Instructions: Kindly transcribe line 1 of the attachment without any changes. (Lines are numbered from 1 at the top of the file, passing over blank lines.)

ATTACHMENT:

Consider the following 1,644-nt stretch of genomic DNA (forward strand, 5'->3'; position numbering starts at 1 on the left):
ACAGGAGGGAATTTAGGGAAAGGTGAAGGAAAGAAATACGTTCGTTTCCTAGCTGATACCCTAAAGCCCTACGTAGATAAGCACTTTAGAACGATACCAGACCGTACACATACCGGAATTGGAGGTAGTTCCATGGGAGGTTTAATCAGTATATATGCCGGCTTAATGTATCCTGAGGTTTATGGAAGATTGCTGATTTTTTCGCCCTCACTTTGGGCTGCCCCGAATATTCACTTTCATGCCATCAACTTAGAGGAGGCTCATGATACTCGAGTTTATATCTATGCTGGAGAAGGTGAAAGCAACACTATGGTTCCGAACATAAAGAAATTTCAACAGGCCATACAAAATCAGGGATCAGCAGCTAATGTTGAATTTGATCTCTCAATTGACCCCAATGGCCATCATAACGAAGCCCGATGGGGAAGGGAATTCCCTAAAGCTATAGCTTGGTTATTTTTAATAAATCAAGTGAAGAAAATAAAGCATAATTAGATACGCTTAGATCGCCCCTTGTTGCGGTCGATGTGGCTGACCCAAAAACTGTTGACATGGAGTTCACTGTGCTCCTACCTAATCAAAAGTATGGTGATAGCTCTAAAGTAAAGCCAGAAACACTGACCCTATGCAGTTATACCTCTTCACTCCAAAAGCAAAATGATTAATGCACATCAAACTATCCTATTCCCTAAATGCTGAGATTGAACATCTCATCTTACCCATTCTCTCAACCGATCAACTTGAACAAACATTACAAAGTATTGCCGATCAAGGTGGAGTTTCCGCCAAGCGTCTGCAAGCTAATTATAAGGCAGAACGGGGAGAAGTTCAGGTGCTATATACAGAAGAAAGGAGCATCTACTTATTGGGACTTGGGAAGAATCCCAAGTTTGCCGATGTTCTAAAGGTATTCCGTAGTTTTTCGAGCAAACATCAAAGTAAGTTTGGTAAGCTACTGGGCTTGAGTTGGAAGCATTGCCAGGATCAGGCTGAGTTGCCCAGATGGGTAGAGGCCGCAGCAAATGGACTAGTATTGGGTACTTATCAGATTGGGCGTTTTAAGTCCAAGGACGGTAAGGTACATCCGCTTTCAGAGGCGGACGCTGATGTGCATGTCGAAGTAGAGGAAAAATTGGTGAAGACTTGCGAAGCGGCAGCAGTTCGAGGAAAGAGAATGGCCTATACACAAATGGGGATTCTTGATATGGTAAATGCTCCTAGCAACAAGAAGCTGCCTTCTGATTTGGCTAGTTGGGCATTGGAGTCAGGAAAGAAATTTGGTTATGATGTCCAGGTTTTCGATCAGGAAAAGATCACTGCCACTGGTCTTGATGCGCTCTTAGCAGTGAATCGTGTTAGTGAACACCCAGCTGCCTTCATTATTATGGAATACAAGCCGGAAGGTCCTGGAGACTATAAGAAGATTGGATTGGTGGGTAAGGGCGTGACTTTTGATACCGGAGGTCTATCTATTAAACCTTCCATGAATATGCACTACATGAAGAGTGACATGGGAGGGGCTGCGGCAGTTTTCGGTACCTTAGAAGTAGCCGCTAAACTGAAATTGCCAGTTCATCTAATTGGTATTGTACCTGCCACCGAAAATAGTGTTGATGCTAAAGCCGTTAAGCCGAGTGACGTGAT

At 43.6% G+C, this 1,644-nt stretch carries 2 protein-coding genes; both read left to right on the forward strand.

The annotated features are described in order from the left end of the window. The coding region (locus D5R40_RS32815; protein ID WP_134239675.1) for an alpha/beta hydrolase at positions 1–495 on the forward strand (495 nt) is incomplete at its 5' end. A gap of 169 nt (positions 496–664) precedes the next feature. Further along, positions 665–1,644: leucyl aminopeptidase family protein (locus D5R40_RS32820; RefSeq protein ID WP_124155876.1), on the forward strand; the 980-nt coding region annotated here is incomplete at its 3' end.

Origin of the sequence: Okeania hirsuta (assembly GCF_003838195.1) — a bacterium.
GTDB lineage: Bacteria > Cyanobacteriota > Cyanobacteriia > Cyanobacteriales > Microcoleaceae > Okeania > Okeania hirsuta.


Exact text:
Consider the following 1,644-nt stretch of genomic DNA (forward strand, 5'->3'; position numbering starts at 1 on the left):